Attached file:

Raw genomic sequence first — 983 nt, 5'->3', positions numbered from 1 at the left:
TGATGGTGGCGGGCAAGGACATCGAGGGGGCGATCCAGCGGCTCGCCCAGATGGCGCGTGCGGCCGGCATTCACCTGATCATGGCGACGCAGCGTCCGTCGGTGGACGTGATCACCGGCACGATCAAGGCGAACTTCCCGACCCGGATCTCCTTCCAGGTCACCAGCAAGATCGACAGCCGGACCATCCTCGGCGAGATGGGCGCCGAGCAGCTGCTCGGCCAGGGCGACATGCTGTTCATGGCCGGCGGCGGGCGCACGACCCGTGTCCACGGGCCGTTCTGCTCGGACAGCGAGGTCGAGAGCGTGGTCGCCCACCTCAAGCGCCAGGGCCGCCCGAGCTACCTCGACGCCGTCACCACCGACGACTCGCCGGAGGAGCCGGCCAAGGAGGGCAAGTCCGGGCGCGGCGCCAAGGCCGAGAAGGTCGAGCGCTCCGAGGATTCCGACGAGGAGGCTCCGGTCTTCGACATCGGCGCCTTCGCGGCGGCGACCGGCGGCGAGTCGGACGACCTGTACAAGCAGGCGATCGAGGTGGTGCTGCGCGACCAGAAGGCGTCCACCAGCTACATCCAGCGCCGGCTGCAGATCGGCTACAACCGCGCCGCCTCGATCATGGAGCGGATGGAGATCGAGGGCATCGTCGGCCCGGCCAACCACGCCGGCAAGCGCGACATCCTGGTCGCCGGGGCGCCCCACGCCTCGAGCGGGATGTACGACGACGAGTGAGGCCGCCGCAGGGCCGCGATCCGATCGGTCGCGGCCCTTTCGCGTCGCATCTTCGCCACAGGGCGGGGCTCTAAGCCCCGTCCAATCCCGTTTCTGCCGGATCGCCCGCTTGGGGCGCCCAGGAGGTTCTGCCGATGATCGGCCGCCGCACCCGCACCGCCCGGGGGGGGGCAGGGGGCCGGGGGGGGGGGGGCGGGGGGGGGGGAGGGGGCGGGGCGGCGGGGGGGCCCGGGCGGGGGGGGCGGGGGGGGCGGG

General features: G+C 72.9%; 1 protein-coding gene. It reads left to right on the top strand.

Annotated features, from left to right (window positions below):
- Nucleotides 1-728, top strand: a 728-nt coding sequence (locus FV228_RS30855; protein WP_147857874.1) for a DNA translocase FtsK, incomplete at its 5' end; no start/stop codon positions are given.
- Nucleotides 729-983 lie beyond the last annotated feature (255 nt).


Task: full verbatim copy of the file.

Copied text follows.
Raw genomic sequence first — 983 nt, 5'->3', positions numbered from 1 at the left:
TGATGGTGGCGGGCAAGGACATCGAGGGGGCGATCCAGCGGCTCGCCCAGATGGCGCGTGCGGCCGGCATTCACCTGATCATGGCGACGCAGCGTCCGTCGGTGGACGTGATCACCGGCACGATCAAGGCGAACTTCCCGACCCGGATCTCCTTCCAGGTCACCAGCAAGATCGACAGCCGGACCATCCTCGGCGAGATGGGCGCCGAGCAGCTGCTCGGCCAGGGCGACATGCTGTTCATGGCCGGCGGCGGGCGCACGACCCGTGTCCACGGGCCGTTCTGCTCGGACAGCGAGGTCGAGAGCGTGGTCGCCCACCTCAAGCGCCAGGGCCGCCCGAGCTACCTCGACGCCGTCACCACCGACGACTCGCCGGAGGAGCCGGCCAAGGAGGGCAAGTCCGGGCGCGGCGCCAAGGCCGAGAAGGTCGAGCGCTCCGAGGATTCCGACGAGGAGGCTCCGGTCTTCGACATCGGCGCCTTCGCGGCGGCGACCGGCGGCGAGTCGGACGACCTGTACAAGCAGGCGATCGAGGTGGTGCTGCGCGACCAGAAGGCGTCCACCAGCTACATCCAGCGCCGGCTGCAGATCGGCTACAACCGCGCCGCCTCGATCATGGAGCGGATGGAGATCGAGGGCATCGTCGGCCCGGCCAACCACGCCGGCAAGCGCGACATCCTGGTCGCCGGGGCGCCCCACGCCTCGAGCGGGATGTACGACGACGAGTGAGGCCGCCGCAGGGCCGCGATCCGATCGGTCGCGGCCCTTTCGCGTCGCATCTTCGCCACAGGGCGGGGCTCTAAGCCCCGTCCAATCCCGTTTCTGCCGGATCGCCCGCTTGGGGCGCCCAGGAGGTTCTGCCGATGATCGGCCGCCGCACCCGCACCGCCCGGGGGGGGGCAGGGGGCCGGGGGGGGGGGGGCGGGGGGGGGGGAGGGGGCGGGGCGGCGGGGGGGCCCGGGCGGGGGGGGCGGGGGGGGCGGG

General features: G+C 72.9%; 1 protein-coding gene. It reads left to right on the top strand.

Annotated features, from left to right (window positions below):
- Nucleotides 1-728, top strand: a 728-nt coding sequence (locus FV228_RS30855; protein WP_147857874.1) for a DNA translocase FtsK, incomplete at its 5' end; no start/stop codon positions are given.
- Nucleotides 729-983 lie beyond the last annotated feature (255 nt).